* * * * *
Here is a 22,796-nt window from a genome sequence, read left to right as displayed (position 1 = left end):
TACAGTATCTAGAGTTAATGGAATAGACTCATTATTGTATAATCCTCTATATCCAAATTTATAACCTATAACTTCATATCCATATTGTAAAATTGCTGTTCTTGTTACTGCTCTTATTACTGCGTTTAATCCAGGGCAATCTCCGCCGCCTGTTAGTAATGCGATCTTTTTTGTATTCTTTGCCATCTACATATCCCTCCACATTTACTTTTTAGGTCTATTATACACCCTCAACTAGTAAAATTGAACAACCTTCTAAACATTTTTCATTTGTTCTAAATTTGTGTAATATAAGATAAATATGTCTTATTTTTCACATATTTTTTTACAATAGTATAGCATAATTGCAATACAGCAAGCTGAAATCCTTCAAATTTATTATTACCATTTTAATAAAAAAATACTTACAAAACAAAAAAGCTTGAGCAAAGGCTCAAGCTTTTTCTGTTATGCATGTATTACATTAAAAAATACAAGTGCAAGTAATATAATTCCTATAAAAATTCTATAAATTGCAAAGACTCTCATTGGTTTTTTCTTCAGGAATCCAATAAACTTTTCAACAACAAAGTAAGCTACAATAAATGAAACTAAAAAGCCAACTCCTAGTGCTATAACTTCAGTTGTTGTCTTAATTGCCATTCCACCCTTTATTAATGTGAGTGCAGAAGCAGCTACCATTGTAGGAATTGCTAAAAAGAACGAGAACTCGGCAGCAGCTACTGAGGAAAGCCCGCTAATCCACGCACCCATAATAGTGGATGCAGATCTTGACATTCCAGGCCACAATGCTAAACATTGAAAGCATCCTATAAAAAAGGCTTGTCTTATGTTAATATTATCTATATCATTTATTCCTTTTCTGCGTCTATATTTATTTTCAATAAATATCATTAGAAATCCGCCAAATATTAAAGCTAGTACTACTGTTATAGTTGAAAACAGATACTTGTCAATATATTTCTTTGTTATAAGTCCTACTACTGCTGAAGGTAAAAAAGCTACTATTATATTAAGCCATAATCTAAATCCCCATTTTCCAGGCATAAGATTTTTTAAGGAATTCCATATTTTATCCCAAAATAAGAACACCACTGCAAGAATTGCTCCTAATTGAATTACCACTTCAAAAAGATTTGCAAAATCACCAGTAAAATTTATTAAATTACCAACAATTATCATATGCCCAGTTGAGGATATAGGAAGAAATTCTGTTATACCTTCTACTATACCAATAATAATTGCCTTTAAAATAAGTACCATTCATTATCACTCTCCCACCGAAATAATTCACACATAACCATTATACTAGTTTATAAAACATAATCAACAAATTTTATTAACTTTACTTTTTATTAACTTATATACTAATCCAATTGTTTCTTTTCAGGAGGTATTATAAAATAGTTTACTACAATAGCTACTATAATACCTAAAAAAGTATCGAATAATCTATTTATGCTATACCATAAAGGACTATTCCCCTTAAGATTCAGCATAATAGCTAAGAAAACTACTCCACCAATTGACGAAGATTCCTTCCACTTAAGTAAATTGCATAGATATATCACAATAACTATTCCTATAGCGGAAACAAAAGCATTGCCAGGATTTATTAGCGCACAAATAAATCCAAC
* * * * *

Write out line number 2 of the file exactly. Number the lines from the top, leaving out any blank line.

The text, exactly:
TACAGTATCTAGAGTTAATGGAATAGACTCATTATTGTATAATCCTCTATATCCAAATTTATAACCTATAACTTCATATCCATATTGTAAAATTGCTGTTCTTGTTACTGCTCTTATTACTGCGTTTAATCCAGGGCAATCTCCGCCGCCTGTTAGTAATGCGATCTTTTTTGTATTCTTTGCCATCTACATATCCCTCCACATTTACTTTTTAGGTCTATTATACACCCTCAACTAGTAAAATTGAACAACCTTCTAAACATTTTTCATTTGTTCTAAATTTGTGTAATATAAGATAAATATGTCTTATTTTTCACATATTTTTTTACAATAGTATAGCATAATTGCAATACAGCAAGCTGAAATCCTTCAAATTTATTATTACCATTTTAATAAAAAAATACTTACAAAACAAAAAAGCTTGAGCAAAGGCTCAAGCTTTTTCTGTTATGCATGTATTACATTAAAAAATACAAGTGCAAGTAATATAATTCCTATAAAAATTCTATAAATTGCAAAGACTCTCATTGGTTTTTTCTTCAGGAATCCAATAAACTTTTCAACAACAAAGTAAGCTACAATAAATGAAACTAAAAAGCCAACTCCTAGTGCTATAACTTCAGTTGTTGTCTTAATTGCCATTCCACCCTTTATTAATGTGAGTGCAGAAGCAGCTACCATTGTAGGAATTGCTAAAAAGAACGAGAACTCGGCAGCAGCTACTGAGGAAAGCCCGCTAATCCACGCACCCATAATAGTGGATGCAGATCTTGACATTCCAGGCCACAATGCTAAACATTGAAAGCATCCTATAAAAAAGGCTTGTCTTATGTTAATATTATCTATATCATTTATTCCTTTTCTGCGTCTATATTTATTTTCAATAAATATCATTAGAAATCCGCCAAATATTAAAGCTAGTACTACTGTTATAGTTGAAAACAGATACTTGTCAATATATTTCTTTGTTATAAGTCCTACTACTGCTGAAGGTAAAAAAGCTACTATTATATTAAGCCATAATCTAAATCCCCATTTTCCAGGCATAAGATTTTTTAAGGAATTCCATATTTTATCCCAAAATAAGAACACCACTGCAAGAATTGCTCCTAATTGAATTACCACTTCAAAAAGATTTGCAAAATCACCAGTAAAATTTATTAAATTACCAACAATTATCATATGCCCAGTTGAGGATATAGGAAGAAATTCTGTTATACCTTCTACTATACCAATAATAATTGCCTTTAAAATAAGTACCATTCATTATCACTCTCCCACCGAAATAATTCACACATAACCATTATACTAGTTTATAAAACATAATCAACAAATTTTATTAACTTTACTTTTTATTAACTTATATACTAATCCAATTGTTTCTTTTCAGGAGGTATTATAAAATAGTTTACTACAATAGCTACTATAATACCTAAAAAAGTATCGAATAATCTATTTATGCTATACCATAAAGGACTATTCCCCTTAAGATTCAGCATAATAGCTAAGAAAACTACTCCACCAATTGACGAAGATTCCTTCCACTTAAGTAAATTGCATAGATATATCACAATAACTATTCCTATAGCGGAAACAAAAGCATTGCCAGGATTTATTAGCGCACAAATAAATCCAAC